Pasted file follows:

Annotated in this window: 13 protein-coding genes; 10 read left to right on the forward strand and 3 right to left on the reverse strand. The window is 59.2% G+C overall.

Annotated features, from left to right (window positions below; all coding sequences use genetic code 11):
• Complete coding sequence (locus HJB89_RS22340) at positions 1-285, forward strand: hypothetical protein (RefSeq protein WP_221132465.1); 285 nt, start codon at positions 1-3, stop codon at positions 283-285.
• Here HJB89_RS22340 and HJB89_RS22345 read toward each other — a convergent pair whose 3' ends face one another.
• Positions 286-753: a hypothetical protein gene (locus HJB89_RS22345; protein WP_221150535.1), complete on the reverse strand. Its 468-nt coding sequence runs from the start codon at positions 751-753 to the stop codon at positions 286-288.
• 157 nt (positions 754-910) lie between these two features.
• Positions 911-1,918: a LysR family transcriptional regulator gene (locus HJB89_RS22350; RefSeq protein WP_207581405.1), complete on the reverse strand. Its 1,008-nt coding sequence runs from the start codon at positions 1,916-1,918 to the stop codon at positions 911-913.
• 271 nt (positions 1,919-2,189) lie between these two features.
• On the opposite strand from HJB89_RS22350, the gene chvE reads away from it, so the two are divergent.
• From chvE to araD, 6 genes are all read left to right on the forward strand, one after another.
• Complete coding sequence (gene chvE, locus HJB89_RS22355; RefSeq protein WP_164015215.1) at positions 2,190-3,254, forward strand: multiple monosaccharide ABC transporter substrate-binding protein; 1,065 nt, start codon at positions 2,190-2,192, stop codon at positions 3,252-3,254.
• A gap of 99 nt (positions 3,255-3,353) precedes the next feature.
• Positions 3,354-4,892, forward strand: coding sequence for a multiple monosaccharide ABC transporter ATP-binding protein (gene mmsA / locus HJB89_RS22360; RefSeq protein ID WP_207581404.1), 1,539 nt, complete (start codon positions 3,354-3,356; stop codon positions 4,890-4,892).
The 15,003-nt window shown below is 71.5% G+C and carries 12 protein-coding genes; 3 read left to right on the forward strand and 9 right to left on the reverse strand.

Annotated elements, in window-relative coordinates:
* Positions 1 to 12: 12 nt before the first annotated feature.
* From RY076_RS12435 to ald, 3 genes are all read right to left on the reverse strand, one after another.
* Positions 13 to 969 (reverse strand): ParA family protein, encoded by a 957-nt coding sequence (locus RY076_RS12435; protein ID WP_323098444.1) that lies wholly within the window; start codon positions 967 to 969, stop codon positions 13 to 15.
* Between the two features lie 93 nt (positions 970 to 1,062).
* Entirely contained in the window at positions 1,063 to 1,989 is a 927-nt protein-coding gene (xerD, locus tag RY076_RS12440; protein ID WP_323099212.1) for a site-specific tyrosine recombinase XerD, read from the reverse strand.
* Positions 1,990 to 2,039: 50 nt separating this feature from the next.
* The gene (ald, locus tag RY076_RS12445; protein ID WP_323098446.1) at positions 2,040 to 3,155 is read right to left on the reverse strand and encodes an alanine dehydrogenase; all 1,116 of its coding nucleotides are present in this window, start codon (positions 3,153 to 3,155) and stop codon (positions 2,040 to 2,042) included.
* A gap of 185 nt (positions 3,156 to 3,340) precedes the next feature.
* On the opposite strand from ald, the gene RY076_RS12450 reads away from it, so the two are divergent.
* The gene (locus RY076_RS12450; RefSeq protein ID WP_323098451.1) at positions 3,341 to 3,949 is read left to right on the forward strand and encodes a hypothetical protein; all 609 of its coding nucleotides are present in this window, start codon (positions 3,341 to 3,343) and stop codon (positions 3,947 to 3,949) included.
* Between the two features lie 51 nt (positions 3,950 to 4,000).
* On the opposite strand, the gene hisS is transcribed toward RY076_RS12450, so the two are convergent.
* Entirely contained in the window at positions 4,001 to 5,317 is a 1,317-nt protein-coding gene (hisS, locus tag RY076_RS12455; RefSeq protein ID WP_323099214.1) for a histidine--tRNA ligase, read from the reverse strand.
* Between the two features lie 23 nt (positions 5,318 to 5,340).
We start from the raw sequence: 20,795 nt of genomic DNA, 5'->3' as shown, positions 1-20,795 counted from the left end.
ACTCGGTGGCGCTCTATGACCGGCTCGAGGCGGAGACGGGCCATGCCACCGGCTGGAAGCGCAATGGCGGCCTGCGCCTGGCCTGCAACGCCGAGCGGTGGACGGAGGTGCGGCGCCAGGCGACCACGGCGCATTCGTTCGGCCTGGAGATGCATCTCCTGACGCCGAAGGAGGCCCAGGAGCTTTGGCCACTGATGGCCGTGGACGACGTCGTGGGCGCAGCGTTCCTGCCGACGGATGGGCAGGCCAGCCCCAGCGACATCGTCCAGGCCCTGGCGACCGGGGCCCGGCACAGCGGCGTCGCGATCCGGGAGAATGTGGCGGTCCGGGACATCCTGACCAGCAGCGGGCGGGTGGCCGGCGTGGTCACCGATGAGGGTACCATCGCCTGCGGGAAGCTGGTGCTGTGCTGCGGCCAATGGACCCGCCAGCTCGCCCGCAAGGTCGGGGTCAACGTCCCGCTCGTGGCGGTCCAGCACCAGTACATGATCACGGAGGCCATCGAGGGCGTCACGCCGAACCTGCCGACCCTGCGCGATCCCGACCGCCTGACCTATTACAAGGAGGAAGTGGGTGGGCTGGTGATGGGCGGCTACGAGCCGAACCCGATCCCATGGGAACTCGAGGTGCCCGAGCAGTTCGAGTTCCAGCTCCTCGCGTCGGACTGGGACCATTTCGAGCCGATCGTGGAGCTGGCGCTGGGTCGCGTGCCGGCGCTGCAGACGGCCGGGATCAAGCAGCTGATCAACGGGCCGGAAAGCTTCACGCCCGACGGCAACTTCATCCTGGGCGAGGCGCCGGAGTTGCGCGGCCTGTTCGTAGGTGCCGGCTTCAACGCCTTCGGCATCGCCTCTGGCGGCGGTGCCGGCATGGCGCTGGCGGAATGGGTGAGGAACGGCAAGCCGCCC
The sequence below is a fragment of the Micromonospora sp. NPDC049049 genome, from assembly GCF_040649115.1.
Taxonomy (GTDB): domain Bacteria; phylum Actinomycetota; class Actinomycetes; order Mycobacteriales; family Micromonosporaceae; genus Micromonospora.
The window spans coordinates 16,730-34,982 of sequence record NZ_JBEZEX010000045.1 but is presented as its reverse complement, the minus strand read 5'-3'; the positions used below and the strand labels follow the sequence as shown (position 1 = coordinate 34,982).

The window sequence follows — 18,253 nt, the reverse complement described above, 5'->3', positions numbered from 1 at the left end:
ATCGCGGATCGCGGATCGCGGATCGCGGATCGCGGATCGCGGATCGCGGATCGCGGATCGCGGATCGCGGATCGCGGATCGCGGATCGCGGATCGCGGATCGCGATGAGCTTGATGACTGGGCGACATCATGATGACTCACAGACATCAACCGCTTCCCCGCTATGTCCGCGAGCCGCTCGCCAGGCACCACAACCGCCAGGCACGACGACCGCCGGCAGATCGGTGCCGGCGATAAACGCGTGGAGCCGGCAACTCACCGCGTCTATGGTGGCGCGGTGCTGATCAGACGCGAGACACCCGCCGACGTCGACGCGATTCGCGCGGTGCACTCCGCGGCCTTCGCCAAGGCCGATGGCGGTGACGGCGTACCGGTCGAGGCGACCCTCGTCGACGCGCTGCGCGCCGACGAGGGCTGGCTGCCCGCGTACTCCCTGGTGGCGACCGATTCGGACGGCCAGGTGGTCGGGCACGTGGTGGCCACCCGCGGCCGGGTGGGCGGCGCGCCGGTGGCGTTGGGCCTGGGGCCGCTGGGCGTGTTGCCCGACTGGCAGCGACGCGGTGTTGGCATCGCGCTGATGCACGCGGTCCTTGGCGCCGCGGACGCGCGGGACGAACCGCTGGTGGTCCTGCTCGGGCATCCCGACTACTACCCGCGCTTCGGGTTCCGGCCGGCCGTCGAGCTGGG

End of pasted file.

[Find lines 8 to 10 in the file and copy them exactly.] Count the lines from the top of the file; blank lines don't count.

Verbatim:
• 271 nt (positions 1,919-2,189) lie between these two features.
• On the opposite strand from HJB89_RS22350, the gene chvE reads away from it, so the two are divergent.
• From chvE to araD, 6 genes are all read left to right on the forward strand, one after another.